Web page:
Regieleki can be a powerful ally, and having it push through the top path puts a ton of pressure on the opponent. This can be extremely advantageous at certain points in the match. The best time to have Regieleki push through the top path is when Rayquaza spawns on the map at the two-minute mark, forcing your opponents to make the difficult decision of who to defeat—Regieleki or Rayquaza. We’ll look at Rayquaza in more detail later.
Registeel, Regirock, and Regice
On the bottom path, we see a very unique twist! Three different Legendary giants—Registeel, Regirock, and Regice—will have the possibility of appearing where Drednaw once spawned. Each will grant the team that defeats it a unique buff that lasts 90 seconds—as well as a small shield—but only one of these three giants will spawn at a time. The first will spawn at the seven-minute mark, and two minutes after it’s defeated, a new, random one will spawn. This pattern will continue whenever one is defeated, so waiting for a specific spawn time is no longer an option. Overall, this is very different from Drednaw, who gave teams a substantial amount of Exp. Points and a shield.
Here’s what each Legendary giant does:
Registeel increases your team’s Attack and Sp. Atk, meaning your team will deal increased damage. This is one buff I’m happy to see, as it helps you take down opponents more quickly.
Regirock increases your team’s Defense and Sp. Def. This is especially great for Pokémon who already have high defensive stats or who generally have better survivability through health and defenses.
Regice increases your team’s HP recovery speed, meaning you’ll heal a small amount over time for 90 seconds, no matter where you are on the map.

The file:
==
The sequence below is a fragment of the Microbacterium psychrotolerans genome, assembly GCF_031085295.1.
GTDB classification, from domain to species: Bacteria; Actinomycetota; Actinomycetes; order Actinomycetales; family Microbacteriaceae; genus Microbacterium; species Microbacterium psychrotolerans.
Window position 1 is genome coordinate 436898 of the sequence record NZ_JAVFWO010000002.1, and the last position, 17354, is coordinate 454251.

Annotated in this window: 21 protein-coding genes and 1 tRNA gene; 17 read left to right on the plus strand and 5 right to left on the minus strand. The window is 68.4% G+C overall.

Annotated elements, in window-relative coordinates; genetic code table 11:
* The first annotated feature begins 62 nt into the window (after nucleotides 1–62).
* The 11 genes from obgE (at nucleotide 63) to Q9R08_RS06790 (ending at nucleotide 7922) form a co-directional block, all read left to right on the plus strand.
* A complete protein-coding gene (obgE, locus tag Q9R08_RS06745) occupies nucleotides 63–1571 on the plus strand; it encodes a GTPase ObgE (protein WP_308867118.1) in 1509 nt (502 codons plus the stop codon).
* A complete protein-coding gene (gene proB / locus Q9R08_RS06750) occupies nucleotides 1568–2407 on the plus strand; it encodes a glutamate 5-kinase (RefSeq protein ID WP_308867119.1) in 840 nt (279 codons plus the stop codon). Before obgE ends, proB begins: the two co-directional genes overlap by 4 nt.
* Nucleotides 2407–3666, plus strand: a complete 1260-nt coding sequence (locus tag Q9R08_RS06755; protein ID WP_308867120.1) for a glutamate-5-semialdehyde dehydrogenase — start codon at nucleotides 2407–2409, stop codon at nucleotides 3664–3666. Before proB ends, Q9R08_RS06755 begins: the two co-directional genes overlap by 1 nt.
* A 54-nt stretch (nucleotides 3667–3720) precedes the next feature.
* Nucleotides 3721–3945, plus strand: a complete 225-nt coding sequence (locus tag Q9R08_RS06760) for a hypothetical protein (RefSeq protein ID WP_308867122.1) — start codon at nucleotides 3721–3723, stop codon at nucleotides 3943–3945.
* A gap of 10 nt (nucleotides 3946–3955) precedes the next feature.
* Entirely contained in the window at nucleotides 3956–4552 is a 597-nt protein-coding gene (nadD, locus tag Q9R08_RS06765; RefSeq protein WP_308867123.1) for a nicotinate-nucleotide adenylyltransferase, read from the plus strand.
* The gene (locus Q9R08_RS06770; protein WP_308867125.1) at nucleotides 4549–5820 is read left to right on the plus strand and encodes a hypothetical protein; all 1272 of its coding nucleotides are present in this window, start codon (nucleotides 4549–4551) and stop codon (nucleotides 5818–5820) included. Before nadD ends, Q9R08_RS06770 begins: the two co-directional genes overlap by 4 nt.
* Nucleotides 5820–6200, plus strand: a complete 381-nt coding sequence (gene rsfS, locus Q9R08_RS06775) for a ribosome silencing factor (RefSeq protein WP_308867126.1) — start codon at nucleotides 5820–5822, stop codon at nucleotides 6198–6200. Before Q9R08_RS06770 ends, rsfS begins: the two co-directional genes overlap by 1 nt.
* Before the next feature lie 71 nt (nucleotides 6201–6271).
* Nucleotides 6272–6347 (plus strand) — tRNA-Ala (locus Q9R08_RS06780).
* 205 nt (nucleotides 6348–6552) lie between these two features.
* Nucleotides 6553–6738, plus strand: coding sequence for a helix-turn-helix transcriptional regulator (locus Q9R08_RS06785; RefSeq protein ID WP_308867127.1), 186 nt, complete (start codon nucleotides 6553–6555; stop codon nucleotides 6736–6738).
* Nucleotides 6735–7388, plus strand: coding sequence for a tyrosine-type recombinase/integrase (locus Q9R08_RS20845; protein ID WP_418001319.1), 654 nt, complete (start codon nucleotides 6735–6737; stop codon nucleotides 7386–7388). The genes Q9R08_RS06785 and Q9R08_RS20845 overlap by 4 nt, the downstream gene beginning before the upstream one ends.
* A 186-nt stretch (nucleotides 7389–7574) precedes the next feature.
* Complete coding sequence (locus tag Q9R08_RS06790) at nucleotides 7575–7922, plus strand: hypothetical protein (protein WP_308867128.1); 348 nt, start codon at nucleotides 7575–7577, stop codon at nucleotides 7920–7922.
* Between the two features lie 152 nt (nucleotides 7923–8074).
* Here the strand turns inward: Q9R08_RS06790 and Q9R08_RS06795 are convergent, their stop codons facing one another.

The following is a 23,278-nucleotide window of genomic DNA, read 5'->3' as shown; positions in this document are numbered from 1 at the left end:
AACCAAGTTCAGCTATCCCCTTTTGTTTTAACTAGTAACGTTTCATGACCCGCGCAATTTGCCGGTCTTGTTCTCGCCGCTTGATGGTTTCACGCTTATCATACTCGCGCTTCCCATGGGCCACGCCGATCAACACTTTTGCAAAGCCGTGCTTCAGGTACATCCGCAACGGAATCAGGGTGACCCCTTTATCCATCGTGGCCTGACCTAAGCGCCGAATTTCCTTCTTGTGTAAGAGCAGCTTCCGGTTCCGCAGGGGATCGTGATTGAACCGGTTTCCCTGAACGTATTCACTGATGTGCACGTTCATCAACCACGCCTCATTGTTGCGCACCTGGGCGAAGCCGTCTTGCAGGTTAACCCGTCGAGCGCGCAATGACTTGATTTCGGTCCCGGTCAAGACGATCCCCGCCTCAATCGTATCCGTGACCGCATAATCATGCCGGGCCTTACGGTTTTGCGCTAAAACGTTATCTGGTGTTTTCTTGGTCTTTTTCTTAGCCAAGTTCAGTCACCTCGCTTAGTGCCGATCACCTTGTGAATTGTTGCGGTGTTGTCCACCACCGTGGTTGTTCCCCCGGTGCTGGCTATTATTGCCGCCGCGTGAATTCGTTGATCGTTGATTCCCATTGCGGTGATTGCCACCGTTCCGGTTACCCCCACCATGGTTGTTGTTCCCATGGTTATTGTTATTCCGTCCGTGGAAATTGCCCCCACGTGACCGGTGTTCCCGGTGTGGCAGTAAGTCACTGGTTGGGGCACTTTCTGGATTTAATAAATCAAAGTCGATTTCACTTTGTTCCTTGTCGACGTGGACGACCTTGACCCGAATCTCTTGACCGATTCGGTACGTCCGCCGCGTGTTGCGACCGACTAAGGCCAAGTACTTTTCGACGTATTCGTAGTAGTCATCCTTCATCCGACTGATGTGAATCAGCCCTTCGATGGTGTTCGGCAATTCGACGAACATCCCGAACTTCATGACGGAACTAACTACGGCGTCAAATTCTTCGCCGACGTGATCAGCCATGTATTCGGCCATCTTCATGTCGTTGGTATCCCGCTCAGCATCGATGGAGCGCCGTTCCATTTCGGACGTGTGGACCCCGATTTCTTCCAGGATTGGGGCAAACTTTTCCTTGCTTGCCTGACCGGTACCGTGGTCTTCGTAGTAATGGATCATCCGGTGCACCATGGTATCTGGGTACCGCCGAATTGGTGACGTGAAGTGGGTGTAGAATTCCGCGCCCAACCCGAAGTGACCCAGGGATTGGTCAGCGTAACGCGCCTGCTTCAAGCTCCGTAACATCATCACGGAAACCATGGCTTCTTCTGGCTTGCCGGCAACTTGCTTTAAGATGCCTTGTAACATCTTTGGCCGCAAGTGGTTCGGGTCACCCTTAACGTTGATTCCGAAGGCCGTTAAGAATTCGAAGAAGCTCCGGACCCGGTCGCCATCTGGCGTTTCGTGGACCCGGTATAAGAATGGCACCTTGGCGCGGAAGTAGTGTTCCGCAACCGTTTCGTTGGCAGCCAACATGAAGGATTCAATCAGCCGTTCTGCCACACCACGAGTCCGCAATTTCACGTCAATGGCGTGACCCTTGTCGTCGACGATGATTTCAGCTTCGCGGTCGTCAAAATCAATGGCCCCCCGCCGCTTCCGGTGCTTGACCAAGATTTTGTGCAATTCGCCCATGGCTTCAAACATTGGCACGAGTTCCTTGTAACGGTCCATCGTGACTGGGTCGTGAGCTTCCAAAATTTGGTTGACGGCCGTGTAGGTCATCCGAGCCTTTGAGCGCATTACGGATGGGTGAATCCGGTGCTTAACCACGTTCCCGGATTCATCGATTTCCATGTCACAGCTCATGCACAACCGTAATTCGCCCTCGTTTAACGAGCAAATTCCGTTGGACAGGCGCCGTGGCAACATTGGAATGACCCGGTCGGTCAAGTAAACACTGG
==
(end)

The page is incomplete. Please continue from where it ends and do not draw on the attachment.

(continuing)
These buffs will give teams advantages in different ways, so be sure you know which your team secures—and which your opponent secures.
Identifying Nearby Legendary Giants
Sometimes your team may lose the objective or just not in time before the opponent defeats it. Even though you can’t see objectives’ health anymore unless close enough, you can still see which Legendary giant has spawned at the bottom of the map by manually panning the camera down to it.
You also may not arrive in time to see which Legendary giant your opponent just defeated, but fortunately, whenever one is defeated, a battle message will appear that states which was defeated and by whom. Alternatively, you can tell which was defeated by paying attention to the color of the buff it granted. Each Legendary giant’s buff has a uniquely colored aura: Registeel’s is red, Regirock’s is orange, and Regice’s is yellow.
Pokémon UNITE Rayquaza Strategies
There are several massive changes to the central area that have greatly affected the metagame. Perhaps most notably, the Legendary Pokémon Rayquaza has joined, replacing Remoat Stadium’s iconic Zapdos at the center of the battlefield! These two Pokémon are similar in some ways but very different in others.
Zapdos played a huge role in Remoat Stadium, being the most important objective and usually drawing the biggest fights! At the two-minute mark, it would all come down to Zapdos, and a single mistake could be costly. Zapdos rendered all of the opposing team’s goal zones defenseless, meaning the team that defeated it could score instantly. Zapdos could easily bring victory to a team that struggled the whole match, making fights for it very intense!